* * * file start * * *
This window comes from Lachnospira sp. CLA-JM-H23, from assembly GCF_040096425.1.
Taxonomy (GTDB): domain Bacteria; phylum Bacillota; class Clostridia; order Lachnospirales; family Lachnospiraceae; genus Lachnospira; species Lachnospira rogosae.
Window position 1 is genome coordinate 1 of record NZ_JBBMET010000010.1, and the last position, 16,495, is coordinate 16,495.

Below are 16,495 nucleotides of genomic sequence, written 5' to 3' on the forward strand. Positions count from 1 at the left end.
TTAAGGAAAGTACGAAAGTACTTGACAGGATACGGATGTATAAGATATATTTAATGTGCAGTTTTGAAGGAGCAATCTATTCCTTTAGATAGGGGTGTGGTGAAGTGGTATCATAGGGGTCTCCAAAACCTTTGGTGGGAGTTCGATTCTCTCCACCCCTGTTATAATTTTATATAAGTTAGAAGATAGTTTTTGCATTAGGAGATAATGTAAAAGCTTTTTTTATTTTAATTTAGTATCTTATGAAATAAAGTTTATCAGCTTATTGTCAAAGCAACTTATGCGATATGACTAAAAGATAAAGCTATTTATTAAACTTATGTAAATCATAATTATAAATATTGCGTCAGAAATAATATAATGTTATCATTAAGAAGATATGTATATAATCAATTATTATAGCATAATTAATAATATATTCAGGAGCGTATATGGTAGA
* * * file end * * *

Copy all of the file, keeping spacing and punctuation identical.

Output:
This window comes from Lachnospira sp. CLA-JM-H23, from assembly GCF_040096425.1.
Taxonomy (GTDB): domain Bacteria; phylum Bacillota; class Clostridia; order Lachnospirales; family Lachnospiraceae; genus Lachnospira; species Lachnospira rogosae.
Window position 1 is genome coordinate 1 of record NZ_JBBMET010000010.1, and the last position, 16,495, is coordinate 16,495.

Below are 16,495 nucleotides of genomic sequence, written 5' to 3' on the forward strand. Positions count from 1 at the left end.
TTAAGGAAAGTACGAAAGTACTTGACAGGATACGGATGTATAAGATATATTTAATGTGCAGTTTTGAAGGAGCAATCTATTCCTTTAGATAGGGGTGTGGTGAAGTGGTATCATAGGGGTCTCCAAAACCTTTGGTGGGAGTTCGATTCTCTCCACCCCTGTTATAATTTTATATAAGTTAGAAGATAGTTTTTGCATTAGGAGATAATGTAAAAGCTTTTTTTATTTTAATTTAGTATCTTATGAAATAAAGTTTATCAGCTTATTGTCAAAGCAACTTATGCGATATGACTAAAAGATAAAGCTATTTATTAAACTTATGTAAATCATAATTATAAATATTGCGTCAGAAATAATATAATGTTATCATTAAGAAGATATGTATATAATCAATTATTATAGCATAATTAATAATATATTCAGGAGCGTATATGGTAGA